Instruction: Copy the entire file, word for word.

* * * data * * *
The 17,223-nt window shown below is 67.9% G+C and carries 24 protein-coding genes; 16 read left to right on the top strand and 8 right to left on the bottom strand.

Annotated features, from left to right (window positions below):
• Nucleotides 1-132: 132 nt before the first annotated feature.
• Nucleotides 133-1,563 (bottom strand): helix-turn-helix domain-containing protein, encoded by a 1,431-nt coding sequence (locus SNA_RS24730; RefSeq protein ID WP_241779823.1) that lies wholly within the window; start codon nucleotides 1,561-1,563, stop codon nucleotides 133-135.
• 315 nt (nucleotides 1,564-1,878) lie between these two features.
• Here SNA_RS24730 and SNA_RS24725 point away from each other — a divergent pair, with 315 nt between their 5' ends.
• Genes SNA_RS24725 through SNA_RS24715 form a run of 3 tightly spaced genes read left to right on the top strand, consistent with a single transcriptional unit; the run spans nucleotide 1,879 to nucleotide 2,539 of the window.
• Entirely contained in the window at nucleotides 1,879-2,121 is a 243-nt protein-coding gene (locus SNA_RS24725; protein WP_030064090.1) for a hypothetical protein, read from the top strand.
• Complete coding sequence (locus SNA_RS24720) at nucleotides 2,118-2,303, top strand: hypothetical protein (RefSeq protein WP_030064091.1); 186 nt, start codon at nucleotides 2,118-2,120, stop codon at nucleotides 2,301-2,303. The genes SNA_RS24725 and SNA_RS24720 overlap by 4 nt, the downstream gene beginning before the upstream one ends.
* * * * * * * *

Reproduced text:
The 17,223-nt window shown below is 67.9% G+C and carries 24 protein-coding genes; 16 read left to right on the top strand and 8 right to left on the bottom strand.

Annotated features, from left to right (window positions below):
• Nucleotides 1-132: 132 nt before the first annotated feature.
• Nucleotides 133-1,563 (bottom strand): helix-turn-helix domain-containing protein, encoded by a 1,431-nt coding sequence (locus SNA_RS24730; RefSeq protein ID WP_241779823.1) that lies wholly within the window; start codon nucleotides 1,561-1,563, stop codon nucleotides 133-135.
• 315 nt (nucleotides 1,564-1,878) lie between these two features.
• Here SNA_RS24730 and SNA_RS24725 point away from each other — a divergent pair, with 315 nt between their 5' ends.
• Genes SNA_RS24725 through SNA_RS24715 form a run of 3 tightly spaced genes read left to right on the top strand, consistent with a single transcriptional unit; the run spans nucleotide 1,879 to nucleotide 2,539 of the window.
• Entirely contained in the window at nucleotides 1,879-2,121 is a 243-nt protein-coding gene (locus SNA_RS24725; protein WP_030064090.1) for a hypothetical protein, read from the top strand.
• Complete coding sequence (locus SNA_RS24720) at nucleotides 2,118-2,303, top strand: hypothetical protein (RefSeq protein WP_030064091.1); 186 nt, start codon at nucleotides 2,118-2,120, stop codon at nucleotides 2,301-2,303. The genes SNA_RS24725 and SNA_RS24720 overlap by 4 nt, the downstream gene beginning before the upstream one ends.